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5 Factors to Consider Before Investing in Electric Vehicles


Electric vehicles (EVs) are growing in popularity and being considered in major transit operations, including school districts. If you’re looking to go electric with your school bus fleet, it’s important to do your homework not only on buses but also everything that goes into keeping them road ready. Here are five important risk management considerations to protect your investments.

1. Coverage Considerations

Electric buses cost between $350,000 and $400,000, compared to diesel and propane buses at $65,000-$100,000. The price tag associated with electric buses requires extensive budgeting, likely grant funding, and additional financing. But what about the implications to your annual auto coverage costs?

Coverage providers calculate rates using multiple variables, including total vehicle cost. In the event of a total loss, it will cost your coverage provider more to replace a $350,000 electric bus than a $90,000 diesel bus. So, you should expect to pay more for your coverage.

2. Approved Specifications 

Most major manufacturers offer several models of electric buses and sell them across the country. In Texas, school buses must meet school bus specifications approved by the Texas Department of Safety (DPS), whether they’re purchased out of state, at an auction, or through a purchasing cooperative. These approved specifications are the minimum requirements. Cities and counties may have additional requirements that address school bus operation, and buses must meet all Federal Motor Vehicle Safety Standards.

A DPS representative recently mentioned that some electric school buses being sold on purchasing cooperative sites and displayed at a Texas school district conference did not meet state specifications. If you plan to use a school bus for its intended purpose, your district is responsible for ensuring it meets all required standards, including approved specifications. Your coverage provider has no control over whether purchased vehicles meet approved specifications, and coverage will not be extended to vehicles that fall short of standards.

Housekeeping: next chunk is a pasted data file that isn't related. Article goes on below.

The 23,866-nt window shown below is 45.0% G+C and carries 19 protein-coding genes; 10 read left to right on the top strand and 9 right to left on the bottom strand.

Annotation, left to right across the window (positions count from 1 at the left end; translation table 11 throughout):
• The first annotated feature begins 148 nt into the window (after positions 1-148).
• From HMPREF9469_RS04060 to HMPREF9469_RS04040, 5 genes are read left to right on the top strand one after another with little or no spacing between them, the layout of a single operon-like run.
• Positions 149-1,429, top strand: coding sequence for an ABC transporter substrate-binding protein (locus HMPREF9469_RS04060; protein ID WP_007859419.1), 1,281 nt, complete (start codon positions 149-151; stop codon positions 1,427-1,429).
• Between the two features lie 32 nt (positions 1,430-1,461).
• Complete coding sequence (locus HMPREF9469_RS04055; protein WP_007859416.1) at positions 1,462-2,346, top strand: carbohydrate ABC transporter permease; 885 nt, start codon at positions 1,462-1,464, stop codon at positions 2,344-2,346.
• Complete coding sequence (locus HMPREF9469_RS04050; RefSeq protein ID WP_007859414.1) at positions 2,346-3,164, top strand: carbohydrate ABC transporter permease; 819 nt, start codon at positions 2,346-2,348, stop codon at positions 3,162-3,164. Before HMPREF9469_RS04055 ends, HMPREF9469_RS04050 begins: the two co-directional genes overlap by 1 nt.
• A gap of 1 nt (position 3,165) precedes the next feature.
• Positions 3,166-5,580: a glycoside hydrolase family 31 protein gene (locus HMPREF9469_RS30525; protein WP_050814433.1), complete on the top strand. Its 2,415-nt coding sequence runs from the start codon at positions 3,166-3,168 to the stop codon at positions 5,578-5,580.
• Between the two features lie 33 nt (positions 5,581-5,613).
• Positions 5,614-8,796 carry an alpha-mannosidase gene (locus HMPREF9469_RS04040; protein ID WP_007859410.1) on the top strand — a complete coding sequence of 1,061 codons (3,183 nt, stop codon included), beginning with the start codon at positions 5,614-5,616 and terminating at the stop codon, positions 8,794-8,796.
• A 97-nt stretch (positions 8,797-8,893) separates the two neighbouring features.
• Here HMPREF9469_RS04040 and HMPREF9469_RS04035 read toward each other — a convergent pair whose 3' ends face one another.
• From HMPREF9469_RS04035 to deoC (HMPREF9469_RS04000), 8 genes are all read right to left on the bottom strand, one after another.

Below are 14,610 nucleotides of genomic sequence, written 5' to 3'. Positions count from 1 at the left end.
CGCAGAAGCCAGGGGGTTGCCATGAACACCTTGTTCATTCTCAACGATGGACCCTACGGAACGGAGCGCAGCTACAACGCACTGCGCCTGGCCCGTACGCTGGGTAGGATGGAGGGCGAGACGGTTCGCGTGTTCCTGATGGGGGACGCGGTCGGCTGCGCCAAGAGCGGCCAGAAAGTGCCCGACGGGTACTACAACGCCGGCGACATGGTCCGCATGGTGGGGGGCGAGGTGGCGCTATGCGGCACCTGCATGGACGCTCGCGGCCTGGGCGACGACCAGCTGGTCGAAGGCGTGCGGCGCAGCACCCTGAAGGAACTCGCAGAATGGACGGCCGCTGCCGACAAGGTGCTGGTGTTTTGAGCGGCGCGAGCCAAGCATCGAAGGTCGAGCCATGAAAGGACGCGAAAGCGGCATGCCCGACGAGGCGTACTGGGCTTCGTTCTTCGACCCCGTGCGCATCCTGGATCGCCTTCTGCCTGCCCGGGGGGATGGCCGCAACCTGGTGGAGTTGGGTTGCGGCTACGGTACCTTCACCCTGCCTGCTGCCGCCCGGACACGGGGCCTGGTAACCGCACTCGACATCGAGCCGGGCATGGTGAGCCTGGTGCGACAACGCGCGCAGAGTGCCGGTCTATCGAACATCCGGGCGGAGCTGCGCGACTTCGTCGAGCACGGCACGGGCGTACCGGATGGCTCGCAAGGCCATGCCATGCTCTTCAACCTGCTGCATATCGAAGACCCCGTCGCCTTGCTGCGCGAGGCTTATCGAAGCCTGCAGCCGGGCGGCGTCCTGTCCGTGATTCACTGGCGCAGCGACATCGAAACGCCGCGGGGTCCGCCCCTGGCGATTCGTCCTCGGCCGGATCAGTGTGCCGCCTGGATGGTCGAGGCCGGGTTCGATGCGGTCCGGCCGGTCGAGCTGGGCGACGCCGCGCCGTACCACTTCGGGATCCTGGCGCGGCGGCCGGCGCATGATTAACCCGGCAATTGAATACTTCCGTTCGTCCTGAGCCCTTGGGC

3. Facility Infrastructure Needs

Vehicles are just one component of any plan to roll out an electric fleet. Your financial calculations must include the upfront costs of battery-charging infrastructure, utility upgrades, and facility modifications.

The charging infrastructure should fit your needs and constraints. Necessary service upgrades will depend on factors such as how many buses will charge at the same time and at what power level. It is important to remember that you will incur incremental costs and infrastructure requirements as fleet size increases.

Try to avoid a piecemeal approach where you install charging infrastructure for two buses this year, and then add the same for two more buses the following year. You run the risk of under-sizing your infrastructure needs, forcing you to rip up your infrastructure and start over. It’s more cost-effective to look several years in the future to assess your needs.

Similarly, your electric utility provider can help you evaluate your infrastructure needs, taking into account rightsizing interoperability, site design, and charging layout. Charging infrastructure must be compatible with bus type, so work with your transportation department and bus manufacturer.

Because electricity rates fluctuate, locking in your rates may help control operational costs. Significant facility infrastructure upgrades, however, will likely have the opposite effect on your property coverage. Just like more expensive vehicles could increase your auto exposure, installing expensive equipment could increase your property exposure. Talk to your coverage provider for more information.